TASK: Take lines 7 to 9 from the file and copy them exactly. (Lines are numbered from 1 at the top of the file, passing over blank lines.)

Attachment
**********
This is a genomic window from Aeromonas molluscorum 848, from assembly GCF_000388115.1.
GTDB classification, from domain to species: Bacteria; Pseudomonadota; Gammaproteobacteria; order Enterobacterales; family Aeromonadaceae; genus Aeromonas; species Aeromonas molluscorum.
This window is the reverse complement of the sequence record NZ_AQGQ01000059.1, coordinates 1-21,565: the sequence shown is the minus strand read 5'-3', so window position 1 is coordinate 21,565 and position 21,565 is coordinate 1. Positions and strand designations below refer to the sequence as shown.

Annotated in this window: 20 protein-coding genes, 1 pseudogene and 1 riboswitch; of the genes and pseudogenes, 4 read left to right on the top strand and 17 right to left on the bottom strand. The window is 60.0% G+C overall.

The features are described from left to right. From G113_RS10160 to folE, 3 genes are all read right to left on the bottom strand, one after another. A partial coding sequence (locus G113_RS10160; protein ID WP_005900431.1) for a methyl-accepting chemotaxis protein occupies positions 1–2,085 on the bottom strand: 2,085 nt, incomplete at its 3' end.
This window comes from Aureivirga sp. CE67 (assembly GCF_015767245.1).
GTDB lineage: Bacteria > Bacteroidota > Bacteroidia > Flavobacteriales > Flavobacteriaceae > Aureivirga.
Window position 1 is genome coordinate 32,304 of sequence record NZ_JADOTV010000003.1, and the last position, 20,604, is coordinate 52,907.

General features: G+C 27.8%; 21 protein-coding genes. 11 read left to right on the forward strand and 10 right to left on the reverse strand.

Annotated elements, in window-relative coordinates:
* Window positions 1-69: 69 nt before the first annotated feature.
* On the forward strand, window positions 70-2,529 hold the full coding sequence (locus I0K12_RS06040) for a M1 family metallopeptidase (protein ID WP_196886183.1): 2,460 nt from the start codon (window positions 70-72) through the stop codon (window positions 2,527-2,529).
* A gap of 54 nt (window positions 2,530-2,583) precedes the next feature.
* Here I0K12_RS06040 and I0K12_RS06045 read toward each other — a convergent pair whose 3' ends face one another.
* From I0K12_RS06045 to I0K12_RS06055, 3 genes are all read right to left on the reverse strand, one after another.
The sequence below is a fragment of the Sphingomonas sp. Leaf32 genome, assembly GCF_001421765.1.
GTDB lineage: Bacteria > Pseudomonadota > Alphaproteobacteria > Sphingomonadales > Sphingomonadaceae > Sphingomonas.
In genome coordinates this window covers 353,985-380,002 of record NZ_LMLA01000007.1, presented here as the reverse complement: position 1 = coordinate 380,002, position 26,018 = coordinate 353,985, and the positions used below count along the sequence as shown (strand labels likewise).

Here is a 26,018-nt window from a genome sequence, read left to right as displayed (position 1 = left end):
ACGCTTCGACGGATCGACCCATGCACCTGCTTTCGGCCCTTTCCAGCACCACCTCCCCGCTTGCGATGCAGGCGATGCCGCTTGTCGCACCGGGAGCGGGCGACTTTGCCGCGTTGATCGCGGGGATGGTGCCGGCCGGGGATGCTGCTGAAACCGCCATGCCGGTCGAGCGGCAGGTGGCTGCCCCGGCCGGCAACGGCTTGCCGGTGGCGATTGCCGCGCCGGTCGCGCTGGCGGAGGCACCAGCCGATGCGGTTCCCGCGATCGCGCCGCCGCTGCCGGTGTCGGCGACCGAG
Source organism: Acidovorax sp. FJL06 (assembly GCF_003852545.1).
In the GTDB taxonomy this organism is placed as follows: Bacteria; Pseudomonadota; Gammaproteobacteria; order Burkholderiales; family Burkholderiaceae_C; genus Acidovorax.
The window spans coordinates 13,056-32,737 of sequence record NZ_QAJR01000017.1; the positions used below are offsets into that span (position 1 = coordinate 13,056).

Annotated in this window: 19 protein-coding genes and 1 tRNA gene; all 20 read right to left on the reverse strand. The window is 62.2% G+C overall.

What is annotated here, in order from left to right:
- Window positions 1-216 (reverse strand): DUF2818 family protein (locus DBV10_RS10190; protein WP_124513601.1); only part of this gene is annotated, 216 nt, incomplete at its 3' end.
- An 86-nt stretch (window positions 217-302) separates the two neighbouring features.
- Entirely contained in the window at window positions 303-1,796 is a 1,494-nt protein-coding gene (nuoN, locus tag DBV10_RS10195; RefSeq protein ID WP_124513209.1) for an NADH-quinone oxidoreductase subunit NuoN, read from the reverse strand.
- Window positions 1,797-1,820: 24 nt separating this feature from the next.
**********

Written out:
GTDB lineage: Bacteria > Bacteroidota > Bacteroidia > Flavobacteriales > Flavobacteriaceae > Aureivirga.
Window position 1 is genome coordinate 32,304 of sequence record NZ_JADOTV010000003.1, and the last position, 20,604, is coordinate 52,907.

General features: G+C 27.8%; 21 protein-coding genes. 11 read left to right on the forward strand and 10 right to left on the reverse strand.